Lindsay McMahon
"The English Adventurer"

Today you’ll learn a very cool English expression that natives use to describe a very bad situation.

The expression is: “Worse comes to worst”

What’s the difference between “worse” and “worst”?

  • Worse: Comparing two things. The Boston T is worse than the New York City subway
  • Worst: This is a superlative. When one thing is THE worst. The worst thing about the subways in New York is the rats.

“If worst comes to worse”

  • Q: “Where are you going to sleep on your trip?” A: “If worse comes to worst I will sleep in my van.”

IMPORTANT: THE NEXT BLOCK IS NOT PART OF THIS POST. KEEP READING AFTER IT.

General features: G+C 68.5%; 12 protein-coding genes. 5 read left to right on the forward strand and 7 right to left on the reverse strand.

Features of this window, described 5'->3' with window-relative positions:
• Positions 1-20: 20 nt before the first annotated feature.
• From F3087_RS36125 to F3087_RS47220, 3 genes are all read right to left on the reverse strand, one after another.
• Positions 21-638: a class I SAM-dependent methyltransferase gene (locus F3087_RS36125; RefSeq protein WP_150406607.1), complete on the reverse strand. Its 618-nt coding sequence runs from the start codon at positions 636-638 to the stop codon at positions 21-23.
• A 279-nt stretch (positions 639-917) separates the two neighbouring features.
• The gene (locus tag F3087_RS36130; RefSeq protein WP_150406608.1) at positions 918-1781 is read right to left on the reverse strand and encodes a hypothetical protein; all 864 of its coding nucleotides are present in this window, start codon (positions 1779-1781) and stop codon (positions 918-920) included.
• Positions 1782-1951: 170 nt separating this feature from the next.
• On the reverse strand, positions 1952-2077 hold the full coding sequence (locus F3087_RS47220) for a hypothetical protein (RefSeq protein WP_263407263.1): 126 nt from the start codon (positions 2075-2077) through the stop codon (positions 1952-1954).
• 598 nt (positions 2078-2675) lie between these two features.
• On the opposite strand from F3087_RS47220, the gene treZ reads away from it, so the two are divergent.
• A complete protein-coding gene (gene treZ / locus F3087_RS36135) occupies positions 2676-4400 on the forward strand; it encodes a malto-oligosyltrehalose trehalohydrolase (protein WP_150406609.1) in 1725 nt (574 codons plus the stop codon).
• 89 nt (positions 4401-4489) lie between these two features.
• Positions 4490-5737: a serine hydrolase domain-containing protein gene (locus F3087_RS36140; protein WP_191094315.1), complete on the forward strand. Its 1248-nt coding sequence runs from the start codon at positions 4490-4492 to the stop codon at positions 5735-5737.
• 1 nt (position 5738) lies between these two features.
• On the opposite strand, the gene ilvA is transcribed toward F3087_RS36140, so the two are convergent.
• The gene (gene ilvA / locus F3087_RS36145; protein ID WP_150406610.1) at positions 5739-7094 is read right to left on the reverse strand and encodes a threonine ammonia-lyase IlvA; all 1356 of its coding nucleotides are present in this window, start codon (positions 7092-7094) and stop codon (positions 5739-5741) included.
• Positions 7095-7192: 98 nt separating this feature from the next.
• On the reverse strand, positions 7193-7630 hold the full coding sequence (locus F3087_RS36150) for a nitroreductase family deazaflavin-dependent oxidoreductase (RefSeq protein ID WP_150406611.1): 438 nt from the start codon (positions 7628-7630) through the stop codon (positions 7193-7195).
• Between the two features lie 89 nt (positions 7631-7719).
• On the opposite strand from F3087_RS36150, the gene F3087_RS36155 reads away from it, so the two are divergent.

• Q: “When are you going to see your family?” A: “I’d like to try to see them soon but if worst comes to worst I will see them this fall.”

Another way to say this: “Worst case scenario, I’ll sleep in my van.”

Listen to the episode to get examples of how to use “worse comes to worst” in realistic English conversations.

If you want to learn another cool native expression, check out our Episode 352 on how to use “Long story short.”

Remember, the more that you use these natural expressions, the more you will connect with people through English.

Leave us your comments below.

What questions do you have about this expression?

Have you ever tried to use it?

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